So far, this week has been notable for its two-in-two days release of damning reports about Republican political activities within the federal government. It may be just coincidence that two official reports detailing unsavory political maneuverings by GOPers were released within a day of each other, but the contents of the reports are not coincidence. They demonstrate a too-familiar pattern within the Bush administration and among Bush appointees: elevating politics over function.
The first of the week was a GAO report about the FDA's Plan B decision  (I've written about the original decision here  and here ). The report didn't tell us anything we didn't already suspect, but now it's official: FDA officials  "were told that the application to sell the 'morning-after pill' without prescription was going to be rejected before the staff completed its scientific review and months before the decision was made public." In addition, a high-ranking FDA official had to sign off on the decision to reject easier access to Plan B after several lower-ranking scientists refused to do so.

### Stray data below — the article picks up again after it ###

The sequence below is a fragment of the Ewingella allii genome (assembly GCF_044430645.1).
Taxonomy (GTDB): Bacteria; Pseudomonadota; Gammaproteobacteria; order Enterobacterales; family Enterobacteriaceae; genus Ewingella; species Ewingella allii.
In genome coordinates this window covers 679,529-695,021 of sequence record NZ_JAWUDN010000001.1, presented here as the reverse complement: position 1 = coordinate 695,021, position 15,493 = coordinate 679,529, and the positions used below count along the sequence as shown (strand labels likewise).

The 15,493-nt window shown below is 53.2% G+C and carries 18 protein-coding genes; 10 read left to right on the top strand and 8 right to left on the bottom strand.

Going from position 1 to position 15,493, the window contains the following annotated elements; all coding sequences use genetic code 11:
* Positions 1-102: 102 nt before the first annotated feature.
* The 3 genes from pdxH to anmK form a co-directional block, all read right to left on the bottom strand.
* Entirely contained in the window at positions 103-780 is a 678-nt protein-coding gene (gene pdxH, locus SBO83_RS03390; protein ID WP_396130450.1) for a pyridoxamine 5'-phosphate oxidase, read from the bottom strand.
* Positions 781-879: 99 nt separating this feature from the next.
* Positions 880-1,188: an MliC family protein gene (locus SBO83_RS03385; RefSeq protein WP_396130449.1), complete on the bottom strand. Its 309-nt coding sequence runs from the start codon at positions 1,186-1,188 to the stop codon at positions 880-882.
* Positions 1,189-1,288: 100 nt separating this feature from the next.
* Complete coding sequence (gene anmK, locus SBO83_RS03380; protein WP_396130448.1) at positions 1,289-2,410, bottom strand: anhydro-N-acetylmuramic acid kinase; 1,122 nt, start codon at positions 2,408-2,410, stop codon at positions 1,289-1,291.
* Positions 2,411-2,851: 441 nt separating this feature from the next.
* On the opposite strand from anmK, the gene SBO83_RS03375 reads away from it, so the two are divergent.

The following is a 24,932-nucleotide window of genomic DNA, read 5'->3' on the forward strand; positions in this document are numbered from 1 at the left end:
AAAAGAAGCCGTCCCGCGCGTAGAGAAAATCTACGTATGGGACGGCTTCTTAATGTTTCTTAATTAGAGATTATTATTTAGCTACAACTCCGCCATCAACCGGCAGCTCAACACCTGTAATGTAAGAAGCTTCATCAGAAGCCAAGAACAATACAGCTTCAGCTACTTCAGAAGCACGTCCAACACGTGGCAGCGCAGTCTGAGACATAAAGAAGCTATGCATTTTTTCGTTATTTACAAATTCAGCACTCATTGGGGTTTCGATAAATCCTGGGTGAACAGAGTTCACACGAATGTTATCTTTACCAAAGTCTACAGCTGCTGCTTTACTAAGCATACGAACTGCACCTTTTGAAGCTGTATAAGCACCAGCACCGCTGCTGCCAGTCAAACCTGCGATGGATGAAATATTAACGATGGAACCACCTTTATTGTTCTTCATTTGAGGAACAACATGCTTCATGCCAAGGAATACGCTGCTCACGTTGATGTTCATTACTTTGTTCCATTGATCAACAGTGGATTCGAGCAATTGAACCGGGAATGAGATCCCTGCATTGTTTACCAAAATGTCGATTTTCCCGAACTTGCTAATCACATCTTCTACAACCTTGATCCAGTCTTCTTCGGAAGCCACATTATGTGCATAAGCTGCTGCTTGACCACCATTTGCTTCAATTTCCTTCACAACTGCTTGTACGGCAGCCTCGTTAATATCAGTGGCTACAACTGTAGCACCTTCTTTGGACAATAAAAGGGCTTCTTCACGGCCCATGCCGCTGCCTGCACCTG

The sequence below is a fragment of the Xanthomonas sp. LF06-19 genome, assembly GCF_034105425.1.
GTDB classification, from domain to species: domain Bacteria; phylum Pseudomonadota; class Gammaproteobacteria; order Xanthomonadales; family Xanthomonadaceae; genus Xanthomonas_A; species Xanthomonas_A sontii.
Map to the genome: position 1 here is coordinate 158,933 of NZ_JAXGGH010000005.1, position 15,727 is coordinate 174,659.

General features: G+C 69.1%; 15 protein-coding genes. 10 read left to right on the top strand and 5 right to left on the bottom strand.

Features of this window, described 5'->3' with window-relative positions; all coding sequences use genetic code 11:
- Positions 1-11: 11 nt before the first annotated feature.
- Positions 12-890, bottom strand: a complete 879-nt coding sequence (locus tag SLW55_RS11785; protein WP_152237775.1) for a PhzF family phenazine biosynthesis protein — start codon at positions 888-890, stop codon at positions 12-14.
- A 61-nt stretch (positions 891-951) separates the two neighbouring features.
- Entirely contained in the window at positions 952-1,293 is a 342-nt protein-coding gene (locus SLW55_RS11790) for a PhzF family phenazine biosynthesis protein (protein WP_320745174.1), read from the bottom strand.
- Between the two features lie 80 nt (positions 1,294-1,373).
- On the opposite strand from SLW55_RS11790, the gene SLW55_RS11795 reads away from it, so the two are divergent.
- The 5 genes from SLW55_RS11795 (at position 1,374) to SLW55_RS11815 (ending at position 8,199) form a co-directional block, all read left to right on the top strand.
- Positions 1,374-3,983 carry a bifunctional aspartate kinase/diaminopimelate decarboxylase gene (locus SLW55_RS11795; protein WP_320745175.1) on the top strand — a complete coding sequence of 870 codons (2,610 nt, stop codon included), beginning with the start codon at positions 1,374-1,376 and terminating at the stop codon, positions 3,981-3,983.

The second report came from the Corporation For Public Broadcasting and dealt with former Chairman Kenneth Tomlinson's campaign to bring "balance" to public broadcasting. The report  , written by the CPB's inspector general, found:
...evidence that the former chairman violated statutory provisions and the Director’s Code of Ethics by dealing directly with one of the creators of a new public affairs program during negotiations with the Public Broadcasting Service (PBS) and the CPB over creating the show. Our review also found evidence that suggests “political tests” were a major criteria used by the former Chairman in recruiting a President/Chief Executive Officer (CEO) for CPB, which violated statutory prohibitions against such practices.
So Tomlinson ignored the ethics code of his position to insert his influence into the programming process, and he made sure that the new CPB president would share his politics. In fact, even though Tomlinson is gone (he "resigned" a few weeks ago  when a draft copy of the inspector general's report was released), Patricia
The common thread running through these unrelated reports is the conscious elevation of politics and political goals over the functions and principles of the FDA and CPB. Both organizations exist to serve the public good, by protecting our health and providing us with high-quality public broadcasting. And in both cases, officials in high positions within the organization consciously ignored these obligations to the public to advance their own agendas. They sidetracked good-faith efforts by other government employees to do their jobs. And when it came down to politics or people, the people got shafted.